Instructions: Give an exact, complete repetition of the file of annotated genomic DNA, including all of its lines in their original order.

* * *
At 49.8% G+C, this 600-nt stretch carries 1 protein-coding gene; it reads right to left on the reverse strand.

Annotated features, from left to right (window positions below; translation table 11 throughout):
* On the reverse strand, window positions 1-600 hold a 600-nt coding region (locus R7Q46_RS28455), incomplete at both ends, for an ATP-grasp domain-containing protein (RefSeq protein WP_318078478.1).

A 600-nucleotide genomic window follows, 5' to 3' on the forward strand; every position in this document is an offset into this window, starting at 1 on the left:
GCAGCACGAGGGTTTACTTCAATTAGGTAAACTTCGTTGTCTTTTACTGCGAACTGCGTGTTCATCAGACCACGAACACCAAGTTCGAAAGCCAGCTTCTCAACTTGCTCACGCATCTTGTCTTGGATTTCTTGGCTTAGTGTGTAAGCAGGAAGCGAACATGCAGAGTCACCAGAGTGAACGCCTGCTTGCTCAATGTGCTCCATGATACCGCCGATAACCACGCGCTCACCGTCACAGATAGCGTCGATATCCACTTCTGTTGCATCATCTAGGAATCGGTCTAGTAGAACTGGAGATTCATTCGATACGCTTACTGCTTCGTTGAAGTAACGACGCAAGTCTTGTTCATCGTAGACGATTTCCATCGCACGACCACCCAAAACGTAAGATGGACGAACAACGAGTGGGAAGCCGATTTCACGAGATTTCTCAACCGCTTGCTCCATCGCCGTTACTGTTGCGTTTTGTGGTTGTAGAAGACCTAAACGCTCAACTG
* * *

At 49.8% G+C, this 600-nt stretch carries 1 protein-coding gene; it reads right to left on the reverse strand.

Annotated features, from left to right (window positions below; translation table 11 throughout):
* On the reverse strand, window positions 1-600 hold a 600-nt coding region (locus R7Q46_RS28455), incomplete at both ends, for an ATP-grasp domain-containing protein (RefSeq protein WP_318078478.1).

A 600-nucleotide genomic window follows, 5' to 3' on the forward strand; every position in this document is an offset into this window, starting at 1 on the left:
GCAGCACGAGGGTTTACTTCAATTAGGTAAACTTCGTTGTCTTTTACTGCGAACTGCGTGTTCATCAGACCACGAACACCAAGTTCGAAAGCCAGCTTCTCAACTTGCTCACGCATCTTGTCTTGGATTTCTTGGCTTAGTGTGTAAGCAGGAAGCGAACATGCAGAGTCACCAGAGTGAACGCCTGCTTGCTCAATGTGCTCCATGATACCGCCGATAACCACGCGCTCACCGTCACAGATAGCGTCGATATCCACTTCTGTTGCATCATCTAGGAATCGGTCTAGTAGAACTGGAGATTCATTCGATACGCTTACTGCTTCGTTGAAGTAACGACGCAAGTCTTGTTCATCGTAGACGATTTCCATCGCACGACCACCCAAAACGTAAGATGGACGAACAACGAGTGGGAAGCCGATTTCACGAGATTTCTCAACCGCTTGCTCCATCGCCGTTACTGTTGCGTTTTGTGGTTGTAGAAGACCTAAACGCTCAACTG